Mariculture is not easy and it's not cheap, said SPC director. (Photo: Secretariat of the Pacific Community)
New report urges Pacific nations to think twice before trying mariculture
Thursday, March 15, 2012, 15:20 (GMT + 9)
A new report on mariculture advises Pacific nations to reconsider before they embark on sea-farming enterprises. The report, “Opportunities for the Development of the Pacific Islands Mariculture Sector,” determined that many marine aquaculture projects have been undertaken without proper economic studies, particularly on the costs involved and the potential markets for fish products.
The report includes on-ground assessments of mariculture activities in Papua New Guinea, Solomon Islands, Fiji, Cook Islands and Marshall Islands and counts with comments from fisheries staff, fish farmers, traders, processors and finance organisations in these countries.
Mike Batty, director of the Secretariat of the Pacific Community’s (SPC) Marine Resources Division, said the Pacific has a 30-year history of failed mariculture attempts and that the lessons have not yet been assimilated.
“Mariculture is not easy and it’s not cheap. Pacific Island nations should think of it as one possible option, rather than something to be promoted at all costs,” he commented.
The report comments that some research and development groups and government fisheries agencies have time and again promoted development trials without carrying out “the most basic analysis” of production and marketing costs.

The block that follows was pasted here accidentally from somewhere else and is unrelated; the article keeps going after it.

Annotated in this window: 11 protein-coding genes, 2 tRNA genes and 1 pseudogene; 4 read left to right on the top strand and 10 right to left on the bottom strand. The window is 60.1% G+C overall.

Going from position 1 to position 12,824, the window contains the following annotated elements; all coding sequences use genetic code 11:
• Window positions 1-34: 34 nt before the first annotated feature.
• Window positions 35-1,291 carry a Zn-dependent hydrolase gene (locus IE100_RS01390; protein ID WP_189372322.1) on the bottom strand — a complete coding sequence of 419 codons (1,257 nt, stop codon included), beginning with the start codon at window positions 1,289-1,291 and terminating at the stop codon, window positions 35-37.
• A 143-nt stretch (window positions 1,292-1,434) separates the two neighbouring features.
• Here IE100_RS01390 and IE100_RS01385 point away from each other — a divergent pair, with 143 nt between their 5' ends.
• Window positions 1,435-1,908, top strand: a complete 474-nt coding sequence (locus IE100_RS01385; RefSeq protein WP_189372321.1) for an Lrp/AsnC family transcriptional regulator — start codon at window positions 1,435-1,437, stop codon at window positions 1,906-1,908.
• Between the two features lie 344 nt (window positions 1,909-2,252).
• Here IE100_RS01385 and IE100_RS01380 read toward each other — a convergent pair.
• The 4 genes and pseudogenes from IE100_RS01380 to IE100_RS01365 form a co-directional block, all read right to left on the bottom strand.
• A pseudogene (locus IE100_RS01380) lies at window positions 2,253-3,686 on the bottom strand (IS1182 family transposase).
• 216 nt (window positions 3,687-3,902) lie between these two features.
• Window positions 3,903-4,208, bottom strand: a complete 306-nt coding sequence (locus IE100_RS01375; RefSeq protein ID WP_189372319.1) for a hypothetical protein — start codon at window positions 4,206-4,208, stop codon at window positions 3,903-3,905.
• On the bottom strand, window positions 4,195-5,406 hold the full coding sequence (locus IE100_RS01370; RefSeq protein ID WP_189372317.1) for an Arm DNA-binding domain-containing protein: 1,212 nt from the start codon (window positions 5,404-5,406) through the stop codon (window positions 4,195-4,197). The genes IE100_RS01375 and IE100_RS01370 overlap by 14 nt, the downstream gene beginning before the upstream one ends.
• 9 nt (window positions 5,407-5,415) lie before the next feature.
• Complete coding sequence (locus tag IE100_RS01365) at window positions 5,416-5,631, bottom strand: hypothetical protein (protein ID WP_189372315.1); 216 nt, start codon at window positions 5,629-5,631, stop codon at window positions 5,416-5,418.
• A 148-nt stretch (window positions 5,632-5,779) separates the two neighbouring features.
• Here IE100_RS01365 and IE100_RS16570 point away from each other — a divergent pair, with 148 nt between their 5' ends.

“Risks have not been assessed, and there has been a failure to compare objectively mariculture with existing and other potential income generating activities. As a result many small communities have served as guinea pigs for the testing of ambitious, technically driven and in many cases naïve projects,” it reads.
Potential difficulties of mariculture ventures include expensive feed, long cropping cycles, competitive markets, pricy transportation and products requiring high labour inputs. The report thus describes the activity as risky.
The report recommends more thorough market appraisals and estimates of production, distribution and marketing costs of any proposed new venture. Also helpful is the involvement of private industry at an early stage in research and development.
In general, all appraisal processes should include “more thorough and realistic estimates of production, distribution and marketing costs,” the report maintains.
The report does say that some products in certain countries show promise, but their potential must be rigorously assessed to see if they could become sustainable.
The Pacific Islands are best known for pearl culture, although this industry is now under strain. Farming seaweed, shrimp, coral, sponges and some types of fish are some mariculture activities which can work under the right conditions, the report notes.
Meanwhile, Batty said he has held discussions with officials of the Solomon Islands Ministry on possibly introducing the farming of "super tilapia,” a genetically improved species, Solomon Times reports.
By Natalia Real